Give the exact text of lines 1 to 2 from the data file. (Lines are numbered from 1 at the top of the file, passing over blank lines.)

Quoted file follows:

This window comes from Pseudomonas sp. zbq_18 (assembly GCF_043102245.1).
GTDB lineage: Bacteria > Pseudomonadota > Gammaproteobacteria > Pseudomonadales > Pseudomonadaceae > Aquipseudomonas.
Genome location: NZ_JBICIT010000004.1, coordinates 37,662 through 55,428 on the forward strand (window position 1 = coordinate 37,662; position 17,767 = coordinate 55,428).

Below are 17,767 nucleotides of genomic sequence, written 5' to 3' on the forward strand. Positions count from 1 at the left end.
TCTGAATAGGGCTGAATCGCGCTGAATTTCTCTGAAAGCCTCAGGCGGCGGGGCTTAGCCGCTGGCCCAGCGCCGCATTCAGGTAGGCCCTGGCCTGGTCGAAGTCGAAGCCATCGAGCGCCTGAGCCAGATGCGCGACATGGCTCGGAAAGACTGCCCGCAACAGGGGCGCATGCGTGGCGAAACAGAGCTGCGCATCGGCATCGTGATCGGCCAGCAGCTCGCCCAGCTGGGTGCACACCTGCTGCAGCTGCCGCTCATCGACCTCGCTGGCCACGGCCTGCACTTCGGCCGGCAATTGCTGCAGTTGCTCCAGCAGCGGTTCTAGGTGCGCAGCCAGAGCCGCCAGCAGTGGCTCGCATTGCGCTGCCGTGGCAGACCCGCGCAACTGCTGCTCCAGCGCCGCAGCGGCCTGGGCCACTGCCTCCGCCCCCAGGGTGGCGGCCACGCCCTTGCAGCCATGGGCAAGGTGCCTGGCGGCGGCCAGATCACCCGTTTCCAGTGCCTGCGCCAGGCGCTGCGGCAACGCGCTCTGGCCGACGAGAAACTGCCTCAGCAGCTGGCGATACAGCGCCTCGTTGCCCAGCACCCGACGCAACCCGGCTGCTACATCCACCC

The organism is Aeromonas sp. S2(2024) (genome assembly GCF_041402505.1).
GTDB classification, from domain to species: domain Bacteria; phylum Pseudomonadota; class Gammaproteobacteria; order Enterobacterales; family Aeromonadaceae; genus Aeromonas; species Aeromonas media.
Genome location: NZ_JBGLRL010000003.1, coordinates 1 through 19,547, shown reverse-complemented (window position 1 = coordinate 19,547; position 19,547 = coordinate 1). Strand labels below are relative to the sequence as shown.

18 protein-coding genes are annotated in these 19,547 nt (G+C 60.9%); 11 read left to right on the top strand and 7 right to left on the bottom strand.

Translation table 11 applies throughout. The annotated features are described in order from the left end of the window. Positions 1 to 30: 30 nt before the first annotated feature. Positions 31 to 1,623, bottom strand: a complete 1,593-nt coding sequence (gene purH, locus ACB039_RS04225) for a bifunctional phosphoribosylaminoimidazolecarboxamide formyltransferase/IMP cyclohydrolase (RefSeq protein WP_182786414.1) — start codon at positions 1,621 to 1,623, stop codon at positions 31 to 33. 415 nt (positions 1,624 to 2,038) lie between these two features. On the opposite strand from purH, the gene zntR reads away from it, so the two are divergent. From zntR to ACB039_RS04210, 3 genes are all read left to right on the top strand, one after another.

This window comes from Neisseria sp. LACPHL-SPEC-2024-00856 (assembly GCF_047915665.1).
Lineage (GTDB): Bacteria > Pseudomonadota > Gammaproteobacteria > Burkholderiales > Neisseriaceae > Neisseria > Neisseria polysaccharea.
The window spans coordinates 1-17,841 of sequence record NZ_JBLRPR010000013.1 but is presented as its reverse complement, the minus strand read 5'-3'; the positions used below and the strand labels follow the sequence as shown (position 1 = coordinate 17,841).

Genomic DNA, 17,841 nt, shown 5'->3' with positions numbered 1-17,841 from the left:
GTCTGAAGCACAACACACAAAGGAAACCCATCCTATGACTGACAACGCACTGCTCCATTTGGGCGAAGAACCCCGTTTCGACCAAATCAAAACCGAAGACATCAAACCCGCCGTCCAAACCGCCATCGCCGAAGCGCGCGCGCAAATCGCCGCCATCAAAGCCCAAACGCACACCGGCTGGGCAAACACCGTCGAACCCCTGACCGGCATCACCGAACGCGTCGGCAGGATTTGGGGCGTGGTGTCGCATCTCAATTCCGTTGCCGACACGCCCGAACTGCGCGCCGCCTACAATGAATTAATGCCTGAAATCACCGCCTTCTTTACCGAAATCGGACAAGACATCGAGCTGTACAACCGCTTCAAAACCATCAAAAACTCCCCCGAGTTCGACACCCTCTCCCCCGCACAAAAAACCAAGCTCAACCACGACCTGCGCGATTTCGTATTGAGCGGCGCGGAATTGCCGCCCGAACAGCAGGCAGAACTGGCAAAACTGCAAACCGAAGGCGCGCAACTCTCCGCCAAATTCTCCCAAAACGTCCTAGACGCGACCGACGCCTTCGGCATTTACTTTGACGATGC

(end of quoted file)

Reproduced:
This window comes from Pseudomonas sp. zbq_18 (assembly GCF_043102245.1).
GTDB lineage: Bacteria > Pseudomonadota > Gammaproteobacteria > Pseudomonadales > Pseudomonadaceae > Aquipseudomonas.